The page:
Congress, however, has instructed the Federal Aviation Administration to develop a strategy to permit wide use of counterdrone technologies across airports. But like most airports, such entities generally refrain from publicly spelling out their plans. But the Southern California company soon switched gears to focus on sales to the Defense Department while it waited for commercial prospects to develop. "Unfortunately, innovation outpaced regulation," Mr. Williams said, and "it has put the market in a stalemate." To identify and deter drone intruders, companies are relying on a combination of mobile radars, video systems and acoustic devices, according to Pablo Estrada, vice president of marketing for San Francisco-based Dedrone Inc.
AT&T* and Dedrone, a San Francisco-based drone detection technology startup, are teaming up on a drone detection solution that helps protect military bases, venues, cities, and businesses, from malicious drones. As drones become more prominent, so does the misuse of the emerging technology. According to the Federal Aviation Administration¹, people purchased roughly 3 million drones worldwide in 2017. More than 1 million drones have been registered in the U.S. This creates a new avenue and threat vector for the community.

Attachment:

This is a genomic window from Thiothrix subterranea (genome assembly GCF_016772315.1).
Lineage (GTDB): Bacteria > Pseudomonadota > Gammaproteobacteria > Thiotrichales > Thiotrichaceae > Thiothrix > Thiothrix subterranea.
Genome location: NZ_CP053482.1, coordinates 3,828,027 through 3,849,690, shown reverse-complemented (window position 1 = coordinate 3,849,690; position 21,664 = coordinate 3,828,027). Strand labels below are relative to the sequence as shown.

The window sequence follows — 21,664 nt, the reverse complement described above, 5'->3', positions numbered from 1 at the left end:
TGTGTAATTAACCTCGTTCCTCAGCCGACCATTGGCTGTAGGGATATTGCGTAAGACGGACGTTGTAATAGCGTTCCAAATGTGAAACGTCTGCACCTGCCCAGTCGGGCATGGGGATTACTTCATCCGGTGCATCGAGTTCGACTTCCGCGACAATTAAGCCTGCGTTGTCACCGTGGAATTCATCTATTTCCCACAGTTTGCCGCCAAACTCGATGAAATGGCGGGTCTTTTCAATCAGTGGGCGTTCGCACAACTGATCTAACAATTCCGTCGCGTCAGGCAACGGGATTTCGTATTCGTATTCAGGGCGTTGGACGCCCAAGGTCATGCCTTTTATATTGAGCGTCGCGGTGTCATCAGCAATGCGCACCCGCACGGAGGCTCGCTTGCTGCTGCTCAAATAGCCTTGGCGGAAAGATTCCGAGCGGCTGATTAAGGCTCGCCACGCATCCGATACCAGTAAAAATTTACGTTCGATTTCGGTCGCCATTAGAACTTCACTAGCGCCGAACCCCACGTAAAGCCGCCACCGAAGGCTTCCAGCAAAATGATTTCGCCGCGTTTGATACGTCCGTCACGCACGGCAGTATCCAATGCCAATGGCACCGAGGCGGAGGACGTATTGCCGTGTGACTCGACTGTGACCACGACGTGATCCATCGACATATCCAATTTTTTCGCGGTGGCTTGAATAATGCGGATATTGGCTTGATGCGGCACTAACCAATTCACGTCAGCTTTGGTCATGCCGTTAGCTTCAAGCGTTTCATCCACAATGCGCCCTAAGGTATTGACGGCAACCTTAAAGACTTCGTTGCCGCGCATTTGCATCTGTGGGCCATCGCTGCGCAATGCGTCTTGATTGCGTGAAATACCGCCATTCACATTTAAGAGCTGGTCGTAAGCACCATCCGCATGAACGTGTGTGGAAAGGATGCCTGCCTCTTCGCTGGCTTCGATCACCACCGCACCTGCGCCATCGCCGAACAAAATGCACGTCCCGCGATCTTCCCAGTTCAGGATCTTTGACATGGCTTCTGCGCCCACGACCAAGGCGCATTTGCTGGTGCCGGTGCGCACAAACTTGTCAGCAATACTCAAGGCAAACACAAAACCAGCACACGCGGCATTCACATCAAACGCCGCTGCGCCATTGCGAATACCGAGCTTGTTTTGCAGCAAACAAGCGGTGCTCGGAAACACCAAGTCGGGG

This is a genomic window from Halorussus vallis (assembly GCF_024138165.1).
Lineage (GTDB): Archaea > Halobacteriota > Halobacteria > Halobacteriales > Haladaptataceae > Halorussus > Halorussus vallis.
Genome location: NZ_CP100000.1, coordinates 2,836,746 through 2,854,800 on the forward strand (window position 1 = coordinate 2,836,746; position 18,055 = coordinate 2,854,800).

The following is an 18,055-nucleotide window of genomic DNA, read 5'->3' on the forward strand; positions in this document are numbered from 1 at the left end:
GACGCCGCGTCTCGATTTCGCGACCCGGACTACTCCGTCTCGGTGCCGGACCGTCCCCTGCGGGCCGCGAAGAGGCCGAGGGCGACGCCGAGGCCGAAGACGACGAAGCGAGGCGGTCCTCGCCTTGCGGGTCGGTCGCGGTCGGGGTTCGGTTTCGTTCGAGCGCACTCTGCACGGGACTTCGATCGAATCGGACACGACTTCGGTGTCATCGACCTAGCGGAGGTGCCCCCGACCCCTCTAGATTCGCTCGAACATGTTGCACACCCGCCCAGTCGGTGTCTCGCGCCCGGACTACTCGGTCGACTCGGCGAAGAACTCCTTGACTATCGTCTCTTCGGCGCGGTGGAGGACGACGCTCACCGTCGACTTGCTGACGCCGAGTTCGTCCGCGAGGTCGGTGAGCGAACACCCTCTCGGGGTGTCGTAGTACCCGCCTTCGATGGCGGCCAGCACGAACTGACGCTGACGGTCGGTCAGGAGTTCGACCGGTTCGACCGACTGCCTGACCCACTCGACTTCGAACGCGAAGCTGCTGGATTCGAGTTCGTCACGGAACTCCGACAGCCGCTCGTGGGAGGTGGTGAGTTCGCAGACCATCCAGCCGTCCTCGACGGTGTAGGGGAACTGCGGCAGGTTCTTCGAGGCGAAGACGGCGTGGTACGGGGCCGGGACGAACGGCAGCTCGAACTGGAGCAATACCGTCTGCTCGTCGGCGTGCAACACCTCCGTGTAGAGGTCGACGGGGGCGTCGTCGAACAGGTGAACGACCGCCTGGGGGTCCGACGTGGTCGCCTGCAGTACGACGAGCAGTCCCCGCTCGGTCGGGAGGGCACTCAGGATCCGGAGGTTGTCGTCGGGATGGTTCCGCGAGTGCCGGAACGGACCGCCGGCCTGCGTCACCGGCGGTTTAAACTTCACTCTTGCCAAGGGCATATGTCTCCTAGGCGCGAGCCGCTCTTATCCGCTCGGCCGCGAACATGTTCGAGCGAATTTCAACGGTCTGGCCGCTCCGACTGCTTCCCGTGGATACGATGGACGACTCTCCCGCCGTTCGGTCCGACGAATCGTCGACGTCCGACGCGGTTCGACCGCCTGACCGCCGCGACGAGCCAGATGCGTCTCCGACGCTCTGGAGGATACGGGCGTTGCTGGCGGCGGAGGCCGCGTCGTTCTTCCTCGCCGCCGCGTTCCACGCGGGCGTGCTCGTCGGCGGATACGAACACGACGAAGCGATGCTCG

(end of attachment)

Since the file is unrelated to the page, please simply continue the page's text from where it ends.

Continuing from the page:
Anti-drone defense systems are about to become big business. T-Mobile parent company Deutsche Telekom has confirmed to Welt am Sonntag that it's developing an anti-drone defense system that should launch this year. It's not discussing details, but it would be offered as a security feature for airports, stadiums and other venues where robotic flyers are unwelcome or outright dangerous. Reportedly, car manufacturers are particularly eager for Deutsche Telekom's help -- they're annoyed by journalists (and no doubt competitors) using drones to snap photos of pre-production cars. Welt sources understand that the system (which was tested in July) involves technology from multiple companies, including US-based Dedrone.
Saudi officials display what they claim are Iranian cruise missiles and drones used in the attack on Saudi Arabia's oil industry; Benjamin Hall reports from Jerusalem. The attacks on Saudi Arabia's oil fields will drive a massive increase in the need for perimeter security gear, according to a new report. The report, released by IHS Markit earlier this week, says that knowing where drones are at all times is a new reality. While benign drones must be tracked, it is the malicious ones that must be stopped. "Drone attacks are relatively cheap and easy to initiate but can inflict major damage," IHS Markit analyst Oliver Philippou wrote in the note.
The Internet of Things (IoT) didn't just create smart houses and enable predictive analytics for industrial applications. Sometimes, all those things happen at once. At least, that's my takeaway from a new partnership between AT&T and Dedrone, a drone detection technology startup based in San Francisco. According an AT&T spokesperson, "AT&T and Dedrone are teaming up to deploy IoT sensor technology to protect against malicious drones. Powered exclusively by AT&T, and using sensor data like radio frequency, visual, and radar, Dedrone detects and classifies approaching drones, pinpointing their locations and triggering alarms to alert security."